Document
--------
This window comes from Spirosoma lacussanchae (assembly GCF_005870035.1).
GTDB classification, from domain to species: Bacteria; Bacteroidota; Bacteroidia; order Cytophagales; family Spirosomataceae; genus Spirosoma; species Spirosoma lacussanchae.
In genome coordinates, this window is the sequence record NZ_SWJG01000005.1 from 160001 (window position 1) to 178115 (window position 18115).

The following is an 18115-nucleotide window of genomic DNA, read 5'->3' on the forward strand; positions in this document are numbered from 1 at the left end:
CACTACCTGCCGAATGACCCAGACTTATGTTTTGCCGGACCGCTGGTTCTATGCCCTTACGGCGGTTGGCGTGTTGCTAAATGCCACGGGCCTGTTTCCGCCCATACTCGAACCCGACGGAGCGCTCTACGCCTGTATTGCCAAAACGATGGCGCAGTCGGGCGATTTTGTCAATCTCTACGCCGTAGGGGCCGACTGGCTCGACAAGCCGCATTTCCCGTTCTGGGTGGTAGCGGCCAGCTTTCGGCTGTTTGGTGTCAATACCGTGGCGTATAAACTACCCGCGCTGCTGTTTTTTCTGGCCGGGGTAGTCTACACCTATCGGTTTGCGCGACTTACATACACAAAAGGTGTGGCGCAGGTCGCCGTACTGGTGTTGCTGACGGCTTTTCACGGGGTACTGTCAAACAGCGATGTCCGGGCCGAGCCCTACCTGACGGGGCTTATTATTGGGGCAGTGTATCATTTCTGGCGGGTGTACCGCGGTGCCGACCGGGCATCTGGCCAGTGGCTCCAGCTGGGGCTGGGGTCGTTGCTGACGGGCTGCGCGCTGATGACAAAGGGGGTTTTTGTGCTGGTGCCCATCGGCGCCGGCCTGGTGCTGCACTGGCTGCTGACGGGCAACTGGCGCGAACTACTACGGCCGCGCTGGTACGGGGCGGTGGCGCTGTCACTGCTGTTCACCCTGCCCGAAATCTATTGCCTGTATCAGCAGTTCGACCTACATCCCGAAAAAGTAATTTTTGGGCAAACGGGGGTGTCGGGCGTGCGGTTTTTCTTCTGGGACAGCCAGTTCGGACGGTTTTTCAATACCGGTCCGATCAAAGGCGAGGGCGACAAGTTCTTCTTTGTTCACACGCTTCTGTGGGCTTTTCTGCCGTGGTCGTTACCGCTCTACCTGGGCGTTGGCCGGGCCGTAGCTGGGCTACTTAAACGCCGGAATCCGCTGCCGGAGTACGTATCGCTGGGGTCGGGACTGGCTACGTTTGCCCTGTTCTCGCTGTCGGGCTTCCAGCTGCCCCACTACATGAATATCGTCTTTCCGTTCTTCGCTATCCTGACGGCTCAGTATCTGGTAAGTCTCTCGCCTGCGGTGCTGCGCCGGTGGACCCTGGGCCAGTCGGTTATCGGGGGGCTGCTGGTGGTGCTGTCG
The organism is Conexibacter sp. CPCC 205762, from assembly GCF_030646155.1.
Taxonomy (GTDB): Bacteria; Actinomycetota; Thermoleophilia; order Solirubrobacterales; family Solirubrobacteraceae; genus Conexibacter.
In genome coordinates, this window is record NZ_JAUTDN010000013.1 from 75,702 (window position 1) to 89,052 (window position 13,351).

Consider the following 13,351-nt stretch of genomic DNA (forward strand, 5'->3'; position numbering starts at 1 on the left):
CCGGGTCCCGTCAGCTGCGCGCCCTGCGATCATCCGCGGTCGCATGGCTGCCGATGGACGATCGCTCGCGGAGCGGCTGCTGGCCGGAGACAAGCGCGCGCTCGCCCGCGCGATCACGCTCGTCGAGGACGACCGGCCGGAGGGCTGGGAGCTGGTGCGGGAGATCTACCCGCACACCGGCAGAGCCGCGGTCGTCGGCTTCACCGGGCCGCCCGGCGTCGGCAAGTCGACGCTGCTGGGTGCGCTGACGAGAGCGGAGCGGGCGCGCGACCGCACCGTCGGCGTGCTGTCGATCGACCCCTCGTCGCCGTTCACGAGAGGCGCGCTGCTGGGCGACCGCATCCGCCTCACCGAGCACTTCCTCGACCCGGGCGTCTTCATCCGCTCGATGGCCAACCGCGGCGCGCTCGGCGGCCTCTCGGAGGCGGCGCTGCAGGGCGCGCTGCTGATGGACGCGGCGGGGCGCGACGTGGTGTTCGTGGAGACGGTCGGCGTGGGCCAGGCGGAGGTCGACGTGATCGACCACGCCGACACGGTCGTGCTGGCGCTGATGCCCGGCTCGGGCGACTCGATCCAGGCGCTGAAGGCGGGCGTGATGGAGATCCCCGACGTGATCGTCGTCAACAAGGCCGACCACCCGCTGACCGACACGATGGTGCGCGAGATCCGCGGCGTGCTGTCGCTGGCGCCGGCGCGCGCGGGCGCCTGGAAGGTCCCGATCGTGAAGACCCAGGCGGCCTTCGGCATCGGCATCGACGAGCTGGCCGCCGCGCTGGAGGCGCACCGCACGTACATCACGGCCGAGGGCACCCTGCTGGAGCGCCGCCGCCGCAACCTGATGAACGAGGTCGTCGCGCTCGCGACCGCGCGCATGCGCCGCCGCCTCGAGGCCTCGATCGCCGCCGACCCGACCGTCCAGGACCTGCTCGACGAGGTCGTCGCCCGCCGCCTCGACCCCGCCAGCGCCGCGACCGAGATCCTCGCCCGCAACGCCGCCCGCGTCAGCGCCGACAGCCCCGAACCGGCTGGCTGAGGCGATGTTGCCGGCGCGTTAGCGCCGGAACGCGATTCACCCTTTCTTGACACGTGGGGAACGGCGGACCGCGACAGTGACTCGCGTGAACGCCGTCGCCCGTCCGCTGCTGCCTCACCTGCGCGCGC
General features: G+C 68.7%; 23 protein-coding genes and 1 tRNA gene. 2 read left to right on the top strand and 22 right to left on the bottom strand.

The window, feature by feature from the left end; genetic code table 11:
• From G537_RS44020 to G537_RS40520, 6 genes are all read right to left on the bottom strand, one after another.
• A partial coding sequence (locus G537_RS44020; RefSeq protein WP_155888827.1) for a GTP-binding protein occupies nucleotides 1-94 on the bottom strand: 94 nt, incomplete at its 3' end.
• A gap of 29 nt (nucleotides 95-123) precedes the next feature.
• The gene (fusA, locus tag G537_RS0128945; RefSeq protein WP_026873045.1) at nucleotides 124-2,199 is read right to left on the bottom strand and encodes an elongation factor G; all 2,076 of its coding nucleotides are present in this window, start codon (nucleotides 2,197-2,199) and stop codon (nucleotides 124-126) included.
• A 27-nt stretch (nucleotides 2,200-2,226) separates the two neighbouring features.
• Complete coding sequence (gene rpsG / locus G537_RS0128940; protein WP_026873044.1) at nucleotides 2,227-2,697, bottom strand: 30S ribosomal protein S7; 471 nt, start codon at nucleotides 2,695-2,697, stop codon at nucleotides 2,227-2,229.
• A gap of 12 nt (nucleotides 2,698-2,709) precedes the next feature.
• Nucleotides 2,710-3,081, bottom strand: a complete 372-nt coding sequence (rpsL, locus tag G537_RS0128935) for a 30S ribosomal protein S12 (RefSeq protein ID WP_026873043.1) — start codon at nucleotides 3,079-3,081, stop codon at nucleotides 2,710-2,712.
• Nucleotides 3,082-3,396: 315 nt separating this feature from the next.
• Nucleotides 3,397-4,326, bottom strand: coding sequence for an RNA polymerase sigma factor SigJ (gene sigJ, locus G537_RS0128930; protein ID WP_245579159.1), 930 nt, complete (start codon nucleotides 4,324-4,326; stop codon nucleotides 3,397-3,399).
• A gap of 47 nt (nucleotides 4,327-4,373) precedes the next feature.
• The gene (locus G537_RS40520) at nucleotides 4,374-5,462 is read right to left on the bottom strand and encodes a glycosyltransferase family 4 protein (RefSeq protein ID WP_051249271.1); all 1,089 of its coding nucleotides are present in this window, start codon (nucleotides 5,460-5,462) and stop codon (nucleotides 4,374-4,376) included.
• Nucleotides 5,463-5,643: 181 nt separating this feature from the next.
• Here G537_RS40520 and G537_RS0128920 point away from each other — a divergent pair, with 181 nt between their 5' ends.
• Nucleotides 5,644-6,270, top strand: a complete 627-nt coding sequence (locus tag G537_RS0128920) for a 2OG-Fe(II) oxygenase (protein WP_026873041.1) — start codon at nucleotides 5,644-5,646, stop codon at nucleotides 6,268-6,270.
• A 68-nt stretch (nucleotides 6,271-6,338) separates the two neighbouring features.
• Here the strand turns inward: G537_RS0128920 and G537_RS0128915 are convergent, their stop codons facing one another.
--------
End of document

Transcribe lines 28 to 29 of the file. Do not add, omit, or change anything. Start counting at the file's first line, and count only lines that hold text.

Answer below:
• A 68-nt stretch (nucleotides 6,271-6,338) separates the two neighbouring features.
• Here the strand turns inward: G537_RS0128920 and G537_RS0128915 are convergent, their stop codons facing one another.